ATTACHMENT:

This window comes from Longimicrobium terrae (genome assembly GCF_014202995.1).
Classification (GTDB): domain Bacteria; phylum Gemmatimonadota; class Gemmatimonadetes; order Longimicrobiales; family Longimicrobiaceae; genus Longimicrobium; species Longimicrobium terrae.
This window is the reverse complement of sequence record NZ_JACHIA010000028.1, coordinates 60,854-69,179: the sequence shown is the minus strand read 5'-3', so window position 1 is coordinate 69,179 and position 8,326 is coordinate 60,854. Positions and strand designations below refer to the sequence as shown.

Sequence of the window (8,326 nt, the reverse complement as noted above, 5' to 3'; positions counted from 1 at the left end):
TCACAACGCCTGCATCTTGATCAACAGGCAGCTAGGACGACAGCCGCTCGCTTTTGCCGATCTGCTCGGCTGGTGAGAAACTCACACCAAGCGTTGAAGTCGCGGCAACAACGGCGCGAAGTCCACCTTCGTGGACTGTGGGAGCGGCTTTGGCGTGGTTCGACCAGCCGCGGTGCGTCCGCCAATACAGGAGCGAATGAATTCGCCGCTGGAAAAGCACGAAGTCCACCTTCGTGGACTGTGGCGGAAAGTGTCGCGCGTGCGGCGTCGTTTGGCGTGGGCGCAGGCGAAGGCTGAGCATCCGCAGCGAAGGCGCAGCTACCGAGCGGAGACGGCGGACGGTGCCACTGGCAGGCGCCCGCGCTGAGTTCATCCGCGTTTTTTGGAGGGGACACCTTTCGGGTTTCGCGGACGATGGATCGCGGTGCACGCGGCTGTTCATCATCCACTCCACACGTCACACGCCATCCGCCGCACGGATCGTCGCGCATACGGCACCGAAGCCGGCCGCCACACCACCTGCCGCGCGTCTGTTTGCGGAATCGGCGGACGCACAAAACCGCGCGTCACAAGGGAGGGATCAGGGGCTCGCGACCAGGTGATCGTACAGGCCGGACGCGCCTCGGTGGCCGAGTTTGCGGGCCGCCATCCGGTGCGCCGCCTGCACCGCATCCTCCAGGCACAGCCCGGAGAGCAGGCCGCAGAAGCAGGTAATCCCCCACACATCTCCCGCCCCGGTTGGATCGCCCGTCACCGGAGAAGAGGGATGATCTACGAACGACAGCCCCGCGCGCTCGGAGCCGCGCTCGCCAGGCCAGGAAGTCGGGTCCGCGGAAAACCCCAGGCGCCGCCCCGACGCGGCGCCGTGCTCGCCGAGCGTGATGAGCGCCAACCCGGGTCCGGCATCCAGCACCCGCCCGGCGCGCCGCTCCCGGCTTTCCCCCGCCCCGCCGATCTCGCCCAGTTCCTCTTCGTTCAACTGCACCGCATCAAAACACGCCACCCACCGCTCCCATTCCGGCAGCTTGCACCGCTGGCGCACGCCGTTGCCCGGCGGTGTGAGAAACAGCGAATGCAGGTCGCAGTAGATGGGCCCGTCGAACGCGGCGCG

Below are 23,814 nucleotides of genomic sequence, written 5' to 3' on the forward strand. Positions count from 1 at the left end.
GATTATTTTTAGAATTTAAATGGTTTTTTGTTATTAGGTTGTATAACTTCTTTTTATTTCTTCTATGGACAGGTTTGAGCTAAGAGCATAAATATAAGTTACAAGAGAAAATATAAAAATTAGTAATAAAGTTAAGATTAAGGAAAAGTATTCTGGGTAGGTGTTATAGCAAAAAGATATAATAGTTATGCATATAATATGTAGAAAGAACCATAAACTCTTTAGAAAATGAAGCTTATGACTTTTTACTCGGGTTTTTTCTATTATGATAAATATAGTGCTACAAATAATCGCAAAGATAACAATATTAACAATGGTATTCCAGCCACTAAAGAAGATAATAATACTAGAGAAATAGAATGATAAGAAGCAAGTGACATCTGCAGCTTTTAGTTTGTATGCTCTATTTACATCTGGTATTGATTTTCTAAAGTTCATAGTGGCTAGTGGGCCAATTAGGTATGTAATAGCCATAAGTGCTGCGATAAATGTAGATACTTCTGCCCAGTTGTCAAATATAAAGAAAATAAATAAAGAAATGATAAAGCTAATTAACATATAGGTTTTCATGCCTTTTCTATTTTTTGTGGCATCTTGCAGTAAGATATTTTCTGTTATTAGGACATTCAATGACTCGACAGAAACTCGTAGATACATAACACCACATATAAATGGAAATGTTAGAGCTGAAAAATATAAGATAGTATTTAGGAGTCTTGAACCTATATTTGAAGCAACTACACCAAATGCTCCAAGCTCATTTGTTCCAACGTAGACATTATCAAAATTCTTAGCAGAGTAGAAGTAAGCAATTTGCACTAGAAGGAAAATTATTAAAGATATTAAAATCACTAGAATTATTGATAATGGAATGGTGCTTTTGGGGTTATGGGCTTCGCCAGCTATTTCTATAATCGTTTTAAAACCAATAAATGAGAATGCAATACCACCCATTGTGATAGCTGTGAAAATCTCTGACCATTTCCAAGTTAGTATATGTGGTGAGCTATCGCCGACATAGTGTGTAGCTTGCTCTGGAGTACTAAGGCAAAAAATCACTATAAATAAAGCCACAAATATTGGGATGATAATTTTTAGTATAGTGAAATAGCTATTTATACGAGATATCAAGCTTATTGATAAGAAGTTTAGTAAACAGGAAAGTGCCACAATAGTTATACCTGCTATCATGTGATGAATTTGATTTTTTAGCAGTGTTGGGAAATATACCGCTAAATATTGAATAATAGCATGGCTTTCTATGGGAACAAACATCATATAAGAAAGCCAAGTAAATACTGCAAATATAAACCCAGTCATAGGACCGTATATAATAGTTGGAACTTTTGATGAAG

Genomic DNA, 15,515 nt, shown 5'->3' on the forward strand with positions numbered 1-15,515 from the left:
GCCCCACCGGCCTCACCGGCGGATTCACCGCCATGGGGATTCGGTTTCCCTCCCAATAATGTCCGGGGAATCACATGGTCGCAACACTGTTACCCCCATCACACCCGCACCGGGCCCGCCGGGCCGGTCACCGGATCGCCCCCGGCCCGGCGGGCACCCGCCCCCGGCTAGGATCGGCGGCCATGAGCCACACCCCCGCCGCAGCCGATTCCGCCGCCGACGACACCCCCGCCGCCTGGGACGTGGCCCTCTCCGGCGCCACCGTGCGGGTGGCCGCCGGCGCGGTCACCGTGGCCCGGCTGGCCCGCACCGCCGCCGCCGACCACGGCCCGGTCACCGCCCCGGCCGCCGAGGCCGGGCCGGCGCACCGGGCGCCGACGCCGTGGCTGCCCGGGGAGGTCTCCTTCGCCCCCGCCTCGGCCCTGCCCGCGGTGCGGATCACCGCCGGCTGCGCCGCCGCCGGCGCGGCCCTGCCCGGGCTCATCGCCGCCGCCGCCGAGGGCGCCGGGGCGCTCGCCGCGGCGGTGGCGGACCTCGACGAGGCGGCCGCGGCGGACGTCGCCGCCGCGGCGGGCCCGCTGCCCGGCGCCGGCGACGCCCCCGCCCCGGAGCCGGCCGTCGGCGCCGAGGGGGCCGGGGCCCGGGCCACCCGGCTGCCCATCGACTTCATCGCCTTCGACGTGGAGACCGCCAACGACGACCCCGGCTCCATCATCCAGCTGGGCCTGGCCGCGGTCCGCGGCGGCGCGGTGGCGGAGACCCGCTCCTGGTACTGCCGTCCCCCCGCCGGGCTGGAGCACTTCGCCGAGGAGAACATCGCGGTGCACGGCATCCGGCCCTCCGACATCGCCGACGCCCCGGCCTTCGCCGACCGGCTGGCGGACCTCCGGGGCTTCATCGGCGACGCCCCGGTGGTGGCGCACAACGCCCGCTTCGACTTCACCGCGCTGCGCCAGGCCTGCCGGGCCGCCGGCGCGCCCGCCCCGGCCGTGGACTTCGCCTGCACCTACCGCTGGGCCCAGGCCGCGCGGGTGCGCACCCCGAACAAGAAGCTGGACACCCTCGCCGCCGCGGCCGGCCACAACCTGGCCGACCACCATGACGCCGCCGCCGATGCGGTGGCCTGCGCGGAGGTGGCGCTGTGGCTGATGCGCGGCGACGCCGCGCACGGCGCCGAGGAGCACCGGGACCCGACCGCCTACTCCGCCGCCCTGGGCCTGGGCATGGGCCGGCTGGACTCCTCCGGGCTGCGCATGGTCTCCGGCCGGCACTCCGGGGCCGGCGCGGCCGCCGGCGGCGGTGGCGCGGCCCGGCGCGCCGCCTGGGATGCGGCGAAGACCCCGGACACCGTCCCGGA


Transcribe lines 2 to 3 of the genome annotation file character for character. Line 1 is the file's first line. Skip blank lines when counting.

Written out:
Classification (GTDB): domain Bacteria; phylum Gemmatimonadota; class Gemmatimonadetes; order Longimicrobiales; family Longimicrobiaceae; genus Longimicrobium; species Longimicrobium terrae.
This window is the reverse complement of sequence record NZ_JACHIA010000028.1, coordinates 60,854-69,179: the sequence shown is the minus strand read 5'-3', so window position 1 is coordinate 69,179 and position 8,326 is coordinate 60,854. Positions and strand designations below refer to the sequence as shown.